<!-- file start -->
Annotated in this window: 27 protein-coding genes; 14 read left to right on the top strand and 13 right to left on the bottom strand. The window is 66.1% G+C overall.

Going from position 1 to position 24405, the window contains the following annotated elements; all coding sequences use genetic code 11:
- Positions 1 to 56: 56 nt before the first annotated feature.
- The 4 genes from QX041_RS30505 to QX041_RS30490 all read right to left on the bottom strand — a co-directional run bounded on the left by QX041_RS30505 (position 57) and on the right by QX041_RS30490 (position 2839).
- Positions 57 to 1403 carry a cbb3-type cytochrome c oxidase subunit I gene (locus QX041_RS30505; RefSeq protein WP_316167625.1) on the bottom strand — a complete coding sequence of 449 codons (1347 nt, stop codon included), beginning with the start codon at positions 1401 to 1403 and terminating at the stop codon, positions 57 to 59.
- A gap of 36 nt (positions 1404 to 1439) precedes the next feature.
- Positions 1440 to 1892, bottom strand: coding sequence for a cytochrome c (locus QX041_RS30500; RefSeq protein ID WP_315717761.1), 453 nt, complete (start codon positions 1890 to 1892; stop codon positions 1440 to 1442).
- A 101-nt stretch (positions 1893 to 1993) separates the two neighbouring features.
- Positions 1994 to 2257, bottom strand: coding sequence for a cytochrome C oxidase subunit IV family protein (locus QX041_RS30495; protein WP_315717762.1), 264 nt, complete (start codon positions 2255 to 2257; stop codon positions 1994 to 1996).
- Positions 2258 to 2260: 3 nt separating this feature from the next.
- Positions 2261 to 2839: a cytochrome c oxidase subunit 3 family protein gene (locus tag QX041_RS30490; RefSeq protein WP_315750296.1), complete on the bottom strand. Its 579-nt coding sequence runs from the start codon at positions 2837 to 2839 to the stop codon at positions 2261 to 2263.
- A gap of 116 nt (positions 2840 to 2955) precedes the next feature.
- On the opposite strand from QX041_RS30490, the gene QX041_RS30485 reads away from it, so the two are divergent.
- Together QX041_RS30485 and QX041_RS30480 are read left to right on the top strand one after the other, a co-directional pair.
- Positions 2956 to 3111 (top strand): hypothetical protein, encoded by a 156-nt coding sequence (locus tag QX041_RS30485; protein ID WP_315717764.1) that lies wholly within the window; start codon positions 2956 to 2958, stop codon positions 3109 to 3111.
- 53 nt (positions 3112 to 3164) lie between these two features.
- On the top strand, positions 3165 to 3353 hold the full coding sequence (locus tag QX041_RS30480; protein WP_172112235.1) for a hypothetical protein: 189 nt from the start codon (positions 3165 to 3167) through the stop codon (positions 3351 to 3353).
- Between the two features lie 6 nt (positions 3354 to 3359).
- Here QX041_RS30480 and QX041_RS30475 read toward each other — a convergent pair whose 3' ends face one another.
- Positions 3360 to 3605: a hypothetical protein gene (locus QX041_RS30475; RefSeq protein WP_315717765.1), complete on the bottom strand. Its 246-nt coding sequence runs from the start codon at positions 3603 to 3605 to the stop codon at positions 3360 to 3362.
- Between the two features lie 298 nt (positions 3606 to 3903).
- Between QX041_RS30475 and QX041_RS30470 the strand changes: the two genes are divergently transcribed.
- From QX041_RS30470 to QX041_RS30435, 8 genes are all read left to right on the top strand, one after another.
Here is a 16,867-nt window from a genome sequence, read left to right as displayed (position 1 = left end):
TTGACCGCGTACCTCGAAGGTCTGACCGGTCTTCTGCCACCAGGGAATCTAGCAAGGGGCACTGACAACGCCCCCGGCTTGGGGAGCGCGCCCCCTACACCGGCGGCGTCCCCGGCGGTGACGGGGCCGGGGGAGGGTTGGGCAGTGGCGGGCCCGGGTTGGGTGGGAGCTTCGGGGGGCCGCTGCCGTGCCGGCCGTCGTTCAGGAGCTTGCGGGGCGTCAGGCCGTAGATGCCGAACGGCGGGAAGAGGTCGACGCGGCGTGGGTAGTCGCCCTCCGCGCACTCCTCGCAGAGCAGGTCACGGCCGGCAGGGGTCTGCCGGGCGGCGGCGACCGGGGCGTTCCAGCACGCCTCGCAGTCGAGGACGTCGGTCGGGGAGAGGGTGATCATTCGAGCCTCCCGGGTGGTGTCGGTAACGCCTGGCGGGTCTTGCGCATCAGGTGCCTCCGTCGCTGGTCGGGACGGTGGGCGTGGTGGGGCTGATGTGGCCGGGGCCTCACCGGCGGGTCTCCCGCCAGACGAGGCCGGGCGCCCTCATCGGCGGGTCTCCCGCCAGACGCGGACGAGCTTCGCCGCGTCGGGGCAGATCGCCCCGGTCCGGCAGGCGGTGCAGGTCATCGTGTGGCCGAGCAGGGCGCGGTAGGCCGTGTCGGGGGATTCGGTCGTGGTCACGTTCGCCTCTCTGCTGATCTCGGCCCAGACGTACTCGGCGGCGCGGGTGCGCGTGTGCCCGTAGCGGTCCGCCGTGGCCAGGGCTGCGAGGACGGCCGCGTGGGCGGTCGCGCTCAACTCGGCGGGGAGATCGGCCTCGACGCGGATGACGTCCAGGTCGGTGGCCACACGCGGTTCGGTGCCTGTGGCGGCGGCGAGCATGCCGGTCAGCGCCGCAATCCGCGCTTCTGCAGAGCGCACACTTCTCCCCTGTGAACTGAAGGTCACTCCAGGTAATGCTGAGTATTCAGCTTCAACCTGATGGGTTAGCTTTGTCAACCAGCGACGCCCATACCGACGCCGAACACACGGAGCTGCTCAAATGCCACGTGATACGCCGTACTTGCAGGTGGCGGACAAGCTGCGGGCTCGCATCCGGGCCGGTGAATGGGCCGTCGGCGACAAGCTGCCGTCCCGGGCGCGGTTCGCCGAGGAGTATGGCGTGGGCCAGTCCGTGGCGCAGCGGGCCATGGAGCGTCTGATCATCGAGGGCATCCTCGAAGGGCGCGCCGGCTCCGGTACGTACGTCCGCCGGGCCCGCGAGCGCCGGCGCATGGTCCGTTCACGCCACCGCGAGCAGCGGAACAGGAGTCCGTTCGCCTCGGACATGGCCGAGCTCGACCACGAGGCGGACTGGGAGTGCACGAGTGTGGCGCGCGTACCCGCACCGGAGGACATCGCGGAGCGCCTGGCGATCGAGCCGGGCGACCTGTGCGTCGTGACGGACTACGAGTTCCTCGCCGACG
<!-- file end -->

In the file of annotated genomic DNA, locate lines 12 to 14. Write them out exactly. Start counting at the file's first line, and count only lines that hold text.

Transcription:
- A gap of 116 nt (positions 2840 to 2955) precedes the next feature.
- On the opposite strand from QX041_RS30490, the gene QX041_RS30485 reads away from it, so the two are divergent.
- Together QX041_RS30485 and QX041_RS30480 are read left to right on the top strand one after the other, a co-directional pair.